The Sisterhood of the Traveling Pants 2

(2008) ** 1/2 Pg-13
117 min. Warner Bros. Pictures Distribution. Director: Sanaa Hamri. Cast: America Ferrera, Amber Tamblyn, Alexis Bledel, Blake Lively, Jesse Williams.

/content/films/3166/2.jpgThree years ago, a small-ish ensemble comedy-drama starring four young women proved surprisingly successful creatively and financially. Leading ladies Amber Tamblyn, America Ferrera, Blake Lively, and Alexis Bledel all return to share the pants in The Sisterhood of the Traveling Pants 2, again inspired by the novels by Ann Brashares. If the bloom isn’t quite off the rose, it does begin to fade a bit in this sequel, which lacks the first film's element of pleasant surprise. Still, Tamblyn is very funny and the rest solid in a film that’s essentially on par with the original.

Three years on from the events of the first film, Tamblyn's Tibby is an NYU Film student working on a screenplay and deciding what she wants out of a relationship with the boyfriend (Leonardo Nam) that's very into her; further developments lead her to wonder what she wants out of life in general. Carmen (Ferrera) becomes peeved when her friends prove less excited about their long-held tradition of passing around a pair of jeans they superstitiously believe to have good fortune (because they magically flatter all four); she trundles off from the Yale School of Drama to a summer stock company in Vermont, where a cute Brit (Tom Wisdom) pushes her from stage management to stardom as a withering director (Kyle MacLachlan) plays along.

Lena (Bledel) enjoys a scholarship at the Rhode Island School of Design while sorting out feelings for old boyfriends Kostos (Michael Rady)—it's complicated—and new boyfriend Leo (Jesse Williams), a shapely figure model who pulls off his shirt and drops trou at their first meeting in art class. Meanwhile, Bridget (Lively) finally sorts out her feelings about her bipolar mother, who committed suicide. It's a three-stage process of closure, begun on Shoreh Agdashloo's archaeological dig in Turkey, continued at the home of her long-unseen Grandma (Blythe Danner), and wrapped up at home with Dad (Ernie Lively, Bridget's real father).

The latter casting underscores the film's family feel and good-natured good intentions. The producers wisely retain screenwriter Elizabeth Chandler, who follows the proven formula: a story of friendship and familial support as much as a romantic comedy cut into four big slices (For the record, director Sanaa Hamri replaces Ken Kwapis). Chandler happily uses Carmen's theatrical setting for revealing Shakesperean allusions (Carmen winds up playing Perdita in The Winter's Tale), and archaeology as a metaphor for psychological, philosophical, and geneological self-examination. Though the ending stretches credibility in its globe-hopping reunion of the girls, the final resolution ends the sequel (and probably the series of films) on a note of integrity.

Plus, girls, it has, y'know, hot guys. If the preview crowd with which I saw the film is any indication, Pants 2 plays its target audience of young women like a violin (some of their dates loudly cracked wise, but clearly for attention more than malice). You may, like me, feel somewhat less forgiving of romance-novel melodrama and sundry contrivances than you did the first time around, but anyone must concede the film provides a strong showcase for four deserving actresses and healthy lessons for an underserved audience of girls and young women. If you’re in the mood for "Sex and the City, Jr.", complete with love, lust, commitment issues, and female bonding, this one’s for you.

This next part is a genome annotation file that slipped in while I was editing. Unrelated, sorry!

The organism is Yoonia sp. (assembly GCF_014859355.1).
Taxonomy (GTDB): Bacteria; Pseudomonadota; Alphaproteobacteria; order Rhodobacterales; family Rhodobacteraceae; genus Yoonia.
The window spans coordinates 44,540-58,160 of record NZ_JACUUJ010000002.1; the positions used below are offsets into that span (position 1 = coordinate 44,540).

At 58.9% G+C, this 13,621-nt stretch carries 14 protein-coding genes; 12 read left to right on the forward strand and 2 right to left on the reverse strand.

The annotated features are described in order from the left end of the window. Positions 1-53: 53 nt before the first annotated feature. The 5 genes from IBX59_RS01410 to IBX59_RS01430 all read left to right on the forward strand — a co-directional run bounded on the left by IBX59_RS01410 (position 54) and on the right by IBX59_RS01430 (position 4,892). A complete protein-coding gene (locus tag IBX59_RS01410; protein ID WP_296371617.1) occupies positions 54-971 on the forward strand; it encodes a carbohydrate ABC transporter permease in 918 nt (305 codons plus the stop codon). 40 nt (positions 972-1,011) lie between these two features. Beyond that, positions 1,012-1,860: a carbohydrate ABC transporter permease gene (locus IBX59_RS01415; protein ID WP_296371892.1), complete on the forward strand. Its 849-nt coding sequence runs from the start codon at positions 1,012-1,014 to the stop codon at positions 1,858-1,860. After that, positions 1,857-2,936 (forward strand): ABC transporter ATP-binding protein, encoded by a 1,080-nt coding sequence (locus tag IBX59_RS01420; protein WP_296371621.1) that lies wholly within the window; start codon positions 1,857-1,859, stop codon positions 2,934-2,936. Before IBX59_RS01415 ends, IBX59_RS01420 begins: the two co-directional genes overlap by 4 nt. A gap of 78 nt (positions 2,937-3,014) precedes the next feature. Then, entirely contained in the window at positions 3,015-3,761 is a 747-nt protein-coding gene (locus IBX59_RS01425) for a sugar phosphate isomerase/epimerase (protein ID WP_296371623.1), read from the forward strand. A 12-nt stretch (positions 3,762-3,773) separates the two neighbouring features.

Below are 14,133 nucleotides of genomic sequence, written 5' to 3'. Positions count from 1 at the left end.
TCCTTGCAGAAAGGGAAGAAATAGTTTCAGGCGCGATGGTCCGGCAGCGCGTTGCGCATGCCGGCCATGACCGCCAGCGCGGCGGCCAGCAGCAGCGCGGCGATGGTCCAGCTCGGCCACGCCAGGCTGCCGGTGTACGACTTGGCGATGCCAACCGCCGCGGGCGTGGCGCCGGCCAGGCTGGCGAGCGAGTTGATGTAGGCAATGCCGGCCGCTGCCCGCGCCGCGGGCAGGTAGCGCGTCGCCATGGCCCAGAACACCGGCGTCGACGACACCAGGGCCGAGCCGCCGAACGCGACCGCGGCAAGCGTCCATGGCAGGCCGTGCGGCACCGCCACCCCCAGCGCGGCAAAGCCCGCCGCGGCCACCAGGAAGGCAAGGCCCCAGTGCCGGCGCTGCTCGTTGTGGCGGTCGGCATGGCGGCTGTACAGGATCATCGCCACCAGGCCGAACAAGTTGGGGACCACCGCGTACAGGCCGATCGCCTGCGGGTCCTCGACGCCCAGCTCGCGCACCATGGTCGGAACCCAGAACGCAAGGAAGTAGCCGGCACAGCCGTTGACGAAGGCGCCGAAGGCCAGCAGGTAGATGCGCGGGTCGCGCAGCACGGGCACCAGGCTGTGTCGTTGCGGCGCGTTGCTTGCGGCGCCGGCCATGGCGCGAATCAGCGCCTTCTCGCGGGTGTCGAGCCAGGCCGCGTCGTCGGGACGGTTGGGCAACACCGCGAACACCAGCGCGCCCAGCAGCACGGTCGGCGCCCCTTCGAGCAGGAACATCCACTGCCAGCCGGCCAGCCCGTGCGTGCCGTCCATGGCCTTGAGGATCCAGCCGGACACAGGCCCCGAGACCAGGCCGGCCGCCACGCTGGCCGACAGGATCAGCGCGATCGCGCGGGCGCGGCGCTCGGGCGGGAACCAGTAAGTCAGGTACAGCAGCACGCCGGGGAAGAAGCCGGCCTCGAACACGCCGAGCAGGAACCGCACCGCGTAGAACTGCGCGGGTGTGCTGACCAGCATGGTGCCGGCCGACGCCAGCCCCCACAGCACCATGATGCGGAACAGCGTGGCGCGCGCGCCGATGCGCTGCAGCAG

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Aspect ratios: 1.85:1 Anamorphic Widescreen

Number of discs: 2

Audio: Dolby TrueHD 5.1 Surround, Dolby Digital 5.1

Street date: 11/18/2008

Distributor: Warner Home Video

Warner sends home The Sisterhood of the Traveling Pants 2 on Blu-ray (and DVD) with a gorgeous hi-def transfer that does full justice to the film's beautiful location work and colorful fashion. It's a great choice for a Blu-ray title, in a transfer that can only be described as flawless: razor-sharp and accurate in every vibrant hue. The Dolby TrueHD 5.1 soundtrack gives the film every opportunity to impress aurally, as well, and while the film doesn't have a hugely dynamic soundtrack, the dialogue and music could hardly sound any better than they do here.

In bonus features, "Go Jump Off A Cliff" (4:25, HD) documents the story behind the scene with the four stars leaping off a rock in Santorini, Greece, with comments from Blake Lively, America Ferrera, Alexis Bledel, Amber Tamblyn, director Sanaa Hamri, and producers Debra Martin Chase, Denise Di Novi and Kira Davis. To hear the stars tell it, the scene was the result of an encounter with teenage male fans of the film. Aside from that anecdote, the rest of the interviews are rather generic, and supplemented extensively with clips from the film.

Still generic but a bit more fun is a "Gag Reel" (4:05, HD). "Additional Scenes, Each with an Introduction by Sanaa Hamri" (8:29) is truth in advertising, offering four short sequences trimmed from the film. A second disc includes access to a Digital Copy of the film, the better for portable playback.

Review gear:
Panasonic Viera TC-P55VT30 55" Plasma 1080p 3D HDTV
Oppo BDP-93 Universal Network 3D Blu-ray Disc Player
Denon AVR2112CI Integrated Network A/V Surround Receiver
Pioneer SP-BS41-LR Bookshelf Speaker (2)
Pioneer SP-C21 Center Speaker
Pioneer SW-8 Subwoofer

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